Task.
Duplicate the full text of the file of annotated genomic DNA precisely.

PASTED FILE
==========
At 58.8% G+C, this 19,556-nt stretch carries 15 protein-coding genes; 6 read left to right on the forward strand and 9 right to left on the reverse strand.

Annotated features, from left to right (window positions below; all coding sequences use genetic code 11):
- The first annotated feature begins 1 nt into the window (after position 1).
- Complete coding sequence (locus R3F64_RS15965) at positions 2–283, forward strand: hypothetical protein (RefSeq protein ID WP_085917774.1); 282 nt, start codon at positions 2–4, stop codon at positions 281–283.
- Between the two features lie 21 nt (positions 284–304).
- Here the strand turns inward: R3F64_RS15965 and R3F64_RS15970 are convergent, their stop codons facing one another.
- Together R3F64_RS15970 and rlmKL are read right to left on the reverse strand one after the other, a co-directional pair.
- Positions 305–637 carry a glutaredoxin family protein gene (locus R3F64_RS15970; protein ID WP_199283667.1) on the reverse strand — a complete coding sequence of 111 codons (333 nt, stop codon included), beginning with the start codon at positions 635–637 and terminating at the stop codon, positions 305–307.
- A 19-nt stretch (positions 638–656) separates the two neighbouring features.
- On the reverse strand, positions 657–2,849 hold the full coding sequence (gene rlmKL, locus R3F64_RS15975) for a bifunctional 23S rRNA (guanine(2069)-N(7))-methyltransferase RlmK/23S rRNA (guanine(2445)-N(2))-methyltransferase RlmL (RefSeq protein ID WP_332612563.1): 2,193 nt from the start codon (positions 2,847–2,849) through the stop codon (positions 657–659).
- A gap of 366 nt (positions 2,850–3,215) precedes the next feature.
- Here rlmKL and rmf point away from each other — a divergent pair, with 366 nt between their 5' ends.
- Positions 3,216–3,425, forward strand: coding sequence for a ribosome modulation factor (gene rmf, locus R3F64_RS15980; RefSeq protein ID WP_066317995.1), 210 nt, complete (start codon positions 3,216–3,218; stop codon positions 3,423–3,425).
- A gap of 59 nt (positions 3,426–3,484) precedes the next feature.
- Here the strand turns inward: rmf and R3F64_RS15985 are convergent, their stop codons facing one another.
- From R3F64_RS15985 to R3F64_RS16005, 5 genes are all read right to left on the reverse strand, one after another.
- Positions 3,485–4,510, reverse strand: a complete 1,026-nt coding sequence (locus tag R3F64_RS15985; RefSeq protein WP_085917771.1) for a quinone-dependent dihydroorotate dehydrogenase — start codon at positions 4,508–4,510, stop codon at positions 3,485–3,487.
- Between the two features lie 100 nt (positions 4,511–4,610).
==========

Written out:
At 58.8% G+C, this 19,556-nt stretch carries 15 protein-coding genes; 6 read left to right on the forward strand and 9 right to left on the reverse strand.

Annotated features, from left to right (window positions below; all coding sequences use genetic code 11):
- The first annotated feature begins 1 nt into the window (after position 1).
- Complete coding sequence (locus R3F64_RS15965) at positions 2–283, forward strand: hypothetical protein (RefSeq protein ID WP_085917774.1); 282 nt, start codon at positions 2–4, stop codon at positions 281–283.
- Between the two features lie 21 nt (positions 284–304).
- Here the strand turns inward: R3F64_RS15965 and R3F64_RS15970 are convergent, their stop codons facing one another.
- Together R3F64_RS15970 and rlmKL are read right to left on the reverse strand one after the other, a co-directional pair.
- Positions 305–637 carry a glutaredoxin family protein gene (locus R3F64_RS15970; protein ID WP_199283667.1) on the reverse strand — a complete coding sequence of 111 codons (333 nt, stop codon included), beginning with the start codon at positions 635–637 and terminating at the stop codon, positions 305–307.
- A 19-nt stretch (positions 638–656) separates the two neighbouring features.
- On the reverse strand, positions 657–2,849 hold the full coding sequence (gene rlmKL, locus R3F64_RS15975) for a bifunctional 23S rRNA (guanine(2069)-N(7))-methyltransferase RlmK/23S rRNA (guanine(2445)-N(2))-methyltransferase RlmL (RefSeq protein ID WP_332612563.1): 2,193 nt from the start codon (positions 2,847–2,849) through the stop codon (positions 657–659).
- A gap of 366 nt (positions 2,850–3,215) precedes the next feature.
- Here rlmKL and rmf point away from each other — a divergent pair, with 366 nt between their 5' ends.
- Positions 3,216–3,425, forward strand: coding sequence for a ribosome modulation factor (gene rmf, locus R3F64_RS15980; RefSeq protein ID WP_066317995.1), 210 nt, complete (start codon positions 3,216–3,218; stop codon positions 3,423–3,425).
- A gap of 59 nt (positions 3,426–3,484) precedes the next feature.
- Here the strand turns inward: rmf and R3F64_RS15985 are convergent, their stop codons facing one another.
- From R3F64_RS15985 to R3F64_RS16005, 5 genes are all read right to left on the reverse strand, one after another.
- Positions 3,485–4,510, reverse strand: a complete 1,026-nt coding sequence (locus tag R3F64_RS15985; RefSeq protein WP_085917771.1) for a quinone-dependent dihydroorotate dehydrogenase — start codon at positions 4,508–4,510, stop codon at positions 3,485–3,487.
- Between the two features lie 100 nt (positions 4,511–4,610).